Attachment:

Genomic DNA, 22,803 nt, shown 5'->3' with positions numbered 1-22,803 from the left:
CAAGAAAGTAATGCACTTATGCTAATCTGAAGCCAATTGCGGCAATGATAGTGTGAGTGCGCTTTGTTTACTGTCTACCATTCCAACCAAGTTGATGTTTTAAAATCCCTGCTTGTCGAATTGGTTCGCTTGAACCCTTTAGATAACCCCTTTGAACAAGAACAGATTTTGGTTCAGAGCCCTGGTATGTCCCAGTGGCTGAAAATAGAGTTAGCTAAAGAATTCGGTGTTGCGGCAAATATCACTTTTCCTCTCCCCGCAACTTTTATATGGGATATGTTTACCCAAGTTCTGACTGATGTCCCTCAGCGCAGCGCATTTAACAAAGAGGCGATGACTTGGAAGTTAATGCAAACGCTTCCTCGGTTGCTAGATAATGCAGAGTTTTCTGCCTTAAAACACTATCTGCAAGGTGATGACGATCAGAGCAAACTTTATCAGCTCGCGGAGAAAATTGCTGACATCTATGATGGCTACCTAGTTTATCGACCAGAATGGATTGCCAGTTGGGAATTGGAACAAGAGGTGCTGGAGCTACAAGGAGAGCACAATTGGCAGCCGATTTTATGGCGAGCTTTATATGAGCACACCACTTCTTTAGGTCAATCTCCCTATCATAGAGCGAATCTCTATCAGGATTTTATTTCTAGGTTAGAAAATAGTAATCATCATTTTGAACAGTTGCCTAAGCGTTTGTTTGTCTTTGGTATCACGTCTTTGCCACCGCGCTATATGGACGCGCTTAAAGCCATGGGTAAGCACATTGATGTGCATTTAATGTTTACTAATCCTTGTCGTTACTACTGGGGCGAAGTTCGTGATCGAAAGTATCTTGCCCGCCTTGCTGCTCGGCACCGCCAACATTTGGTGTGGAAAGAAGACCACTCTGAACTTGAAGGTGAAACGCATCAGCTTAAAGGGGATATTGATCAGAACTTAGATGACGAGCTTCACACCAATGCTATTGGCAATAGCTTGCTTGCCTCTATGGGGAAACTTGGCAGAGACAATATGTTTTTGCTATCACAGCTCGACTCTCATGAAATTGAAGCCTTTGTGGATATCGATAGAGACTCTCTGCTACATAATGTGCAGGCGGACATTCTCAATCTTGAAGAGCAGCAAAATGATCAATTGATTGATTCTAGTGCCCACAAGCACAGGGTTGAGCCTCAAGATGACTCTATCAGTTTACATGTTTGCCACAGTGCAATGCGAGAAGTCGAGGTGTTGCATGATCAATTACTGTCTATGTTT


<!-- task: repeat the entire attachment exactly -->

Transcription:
Genomic DNA, 22,803 nt, shown 5'->3' with positions numbered 1-22,803 from the left:
CAAGAAAGTAATGCACTTATGCTAATCTGAAGCCAATTGCGGCAATGATAGTGTGAGTGCGCTTTGTTTACTGTCTACCATTCCAACCAAGTTGATGTTTTAAAATCCCTGCTTGTCGAATTGGTTCGCTTGAACCCTTTAGATAACCCCTTTGAACAAGAACAGATTTTGGTTCAGAGCCCTGGTATGTCCCAGTGGCTGAAAATAGAGTTAGCTAAAGAATTCGGTGTTGCGGCAAATATCACTTTTCCTCTCCCCGCAACTTTTATATGGGATATGTTTACCCAAGTTCTGACTGATGTCCCTCAGCGCAGCGCATTTAACAAAGAGGCGATGACTTGGAAGTTAATGCAAACGCTTCCTCGGTTGCTAGATAATGCAGAGTTTTCTGCCTTAAAACACTATCTGCAAGGTGATGACGATCAGAGCAAACTTTATCAGCTCGCGGAGAAAATTGCTGACATCTATGATGGCTACCTAGTTTATCGACCAGAATGGATTGCCAGTTGGGAATTGGAACAAGAGGTGCTGGAGCTACAAGGAGAGCACAATTGGCAGCCGATTTTATGGCGAGCTTTATATGAGCACACCACTTCTTTAGGTCAATCTCCCTATCATAGAGCGAATCTCTATCAGGATTTTATTTCTAGGTTAGAAAATAGTAATCATCATTTTGAACAGTTGCCTAAGCGTTTGTTTGTCTTTGGTATCACGTCTTTGCCACCGCGCTATATGGACGCGCTTAAAGCCATGGGTAAGCACATTGATGTGCATTTAATGTTTACTAATCCTTGTCGTTACTACTGGGGCGAAGTTCGTGATCGAAAGTATCTTGCCCGCCTTGCTGCTCGGCACCGCCAACATTTGGTGTGGAAAGAAGACCACTCTGAACTTGAAGGTGAAACGCATCAGCTTAAAGGGGATATTGATCAGAACTTAGATGACGAGCTTCACACCAATGCTATTGGCAATAGCTTGCTTGCCTCTATGGGGAAACTTGGCAGAGACAATATGTTTTTGCTATCACAGCTCGACTCTCATGAAATTGAAGCCTTTGTGGATATCGATAGAGACTCTCTGCTACATAATGTGCAGGCGGACATTCTCAATCTTGAAGAGCAGCAAAATGATCAATTGATTGATTCTAGTGCCCACAAGCACAGGGTTGAGCCTCAAGATGACTCTATCAGTTTACATGTTTGCCACAGTGCAATGCGAGAAGTCGAGGTGTTGCATGATCAATTACTGTCTATGTTT